Comfrey (Symphytum officinale) may not be one of the most aromatic herbs, but its exceptional medicinal properties, and high protein content, makes it a very popular herb with herbalists. (You can also read this comfrey article in Afrikaans.)
In the edible plant world it ranks just behind soya beans for protein content. And it has no equal as a remedy for skin problems, injuries, muscle and skeletal pain, and inflammation.
It’s also highly regarded by organic food gardeners as a compost crop, green manure and mulch. And by livestock farmers as a high protein fodder.
Chef’s Tips for Cooking with Comfrey
Comfrey is a member of the borage family and it has the same faint cucumber flavour as borage. It’s slightly bitter flavour becomes more pronounced when overcooked.
Some say that if prepared correctly, the flavour becomes a bit like endive and asparagus. I wholehearted agree with taking the trouble to prepare it correctly, but I can’t say that my comfrey ever tasted like asparagus. Maybe my palette needs more practice.
Use only the tender young leaves in your cooking. Comfrey leaves are covered in fine hairs and these become quite hard and unpalatable in older leaves. Wash the leaves, dry, and prepare as directed by the recipe.
Like spinach, it’s easy to overcook comfrey. But it’s not great too raw either. Rather err on the side of undercooking it.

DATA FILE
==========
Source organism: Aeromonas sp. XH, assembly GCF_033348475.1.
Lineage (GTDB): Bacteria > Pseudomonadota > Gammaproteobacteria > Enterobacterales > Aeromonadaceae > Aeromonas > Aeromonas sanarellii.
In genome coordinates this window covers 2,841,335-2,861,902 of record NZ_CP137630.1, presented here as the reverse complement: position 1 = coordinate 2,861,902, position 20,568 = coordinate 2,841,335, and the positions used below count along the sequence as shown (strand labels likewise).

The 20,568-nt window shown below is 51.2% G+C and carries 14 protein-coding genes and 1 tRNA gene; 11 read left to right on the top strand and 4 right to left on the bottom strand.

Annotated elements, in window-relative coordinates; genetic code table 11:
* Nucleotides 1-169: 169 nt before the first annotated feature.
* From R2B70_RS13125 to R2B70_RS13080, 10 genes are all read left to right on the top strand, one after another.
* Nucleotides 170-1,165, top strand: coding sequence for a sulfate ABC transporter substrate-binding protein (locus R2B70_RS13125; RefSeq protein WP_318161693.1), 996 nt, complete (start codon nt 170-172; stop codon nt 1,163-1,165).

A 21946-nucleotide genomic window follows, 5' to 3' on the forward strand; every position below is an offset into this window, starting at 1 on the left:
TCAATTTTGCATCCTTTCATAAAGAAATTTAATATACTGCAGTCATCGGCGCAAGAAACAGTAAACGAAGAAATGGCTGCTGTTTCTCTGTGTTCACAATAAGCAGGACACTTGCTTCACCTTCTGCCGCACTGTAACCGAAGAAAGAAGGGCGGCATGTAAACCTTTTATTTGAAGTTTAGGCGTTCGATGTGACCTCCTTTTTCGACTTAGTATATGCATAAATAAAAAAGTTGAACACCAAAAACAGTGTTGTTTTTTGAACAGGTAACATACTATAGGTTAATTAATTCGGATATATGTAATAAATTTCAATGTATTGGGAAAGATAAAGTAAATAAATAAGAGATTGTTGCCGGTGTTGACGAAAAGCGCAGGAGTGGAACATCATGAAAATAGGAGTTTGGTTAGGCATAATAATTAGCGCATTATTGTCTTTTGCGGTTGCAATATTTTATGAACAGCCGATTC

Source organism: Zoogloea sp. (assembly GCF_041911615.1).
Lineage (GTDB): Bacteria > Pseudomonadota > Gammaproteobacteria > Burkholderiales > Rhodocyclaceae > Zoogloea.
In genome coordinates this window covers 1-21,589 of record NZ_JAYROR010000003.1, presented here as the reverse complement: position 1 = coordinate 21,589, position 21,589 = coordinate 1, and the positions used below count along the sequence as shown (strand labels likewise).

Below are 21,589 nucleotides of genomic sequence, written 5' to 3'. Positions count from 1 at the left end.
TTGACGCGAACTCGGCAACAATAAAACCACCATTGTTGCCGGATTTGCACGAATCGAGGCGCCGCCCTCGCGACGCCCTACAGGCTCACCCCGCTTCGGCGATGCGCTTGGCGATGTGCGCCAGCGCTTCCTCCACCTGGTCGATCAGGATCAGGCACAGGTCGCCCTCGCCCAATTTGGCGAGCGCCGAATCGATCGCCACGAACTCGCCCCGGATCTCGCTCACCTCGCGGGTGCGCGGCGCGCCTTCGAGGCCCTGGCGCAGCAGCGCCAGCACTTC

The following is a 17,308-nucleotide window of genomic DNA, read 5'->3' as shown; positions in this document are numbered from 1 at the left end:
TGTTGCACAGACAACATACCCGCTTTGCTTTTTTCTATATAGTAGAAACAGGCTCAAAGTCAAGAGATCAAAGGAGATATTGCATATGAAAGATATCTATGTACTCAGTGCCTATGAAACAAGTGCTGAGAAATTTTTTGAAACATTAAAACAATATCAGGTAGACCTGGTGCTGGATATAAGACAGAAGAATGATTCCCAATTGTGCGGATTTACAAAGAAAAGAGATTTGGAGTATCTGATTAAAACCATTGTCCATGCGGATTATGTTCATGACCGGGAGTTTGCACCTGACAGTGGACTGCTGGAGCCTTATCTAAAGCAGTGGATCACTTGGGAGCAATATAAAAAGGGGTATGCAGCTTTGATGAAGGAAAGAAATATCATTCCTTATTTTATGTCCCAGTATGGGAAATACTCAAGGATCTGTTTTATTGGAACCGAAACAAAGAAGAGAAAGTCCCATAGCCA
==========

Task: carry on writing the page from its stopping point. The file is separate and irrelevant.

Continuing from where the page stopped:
Comfrey can be prepared as a starter (they make quite good fritters), soup, or as a side dish. (My mom makes a delicious comfrey marog -a traditional African side dish made with leafy greens, onions and tomatoes.) You can also add it to other veggies and to stews. It also makes a nutritious addition to veggie juices.
Parsley, lemon balm, mint, and caraway seed all go well with comfrey.
If you are worried about the safety of comfrey let me assure you that it’s not such a smashing vegetable that you’ll overindulge on it on a daily basis. But it is nevertheless a good idea to read my article on comfrey safety.
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- 1 onion, sliced
- 1 tablespoon butter
- 1 large potato, peeled and diced
- 4 cups finely chopped, tender young comfrey leaves
- 2 cups stock (vegetable, chicken or beef)
- ½ cup milk
- Marmite or soy sauce to taste
- Salt and pepper to taste
- Cook the sliced onion gently in butter in a large saucepan until soft.
- Add potato and sauté.
- Add comfrey and sauté all together for several minutes.
- Add stock, bring to boil and then simmer gently until vegetables are tender.
- Mash potatoes with a potato masher or if you prefer a smooth consistency blend in a blender.
- Heat the milk and add to the soup.
- Season to taste with marmite (or soy sauce), and salt and pepper.
- Garnish with chopped parsley and serve with toast.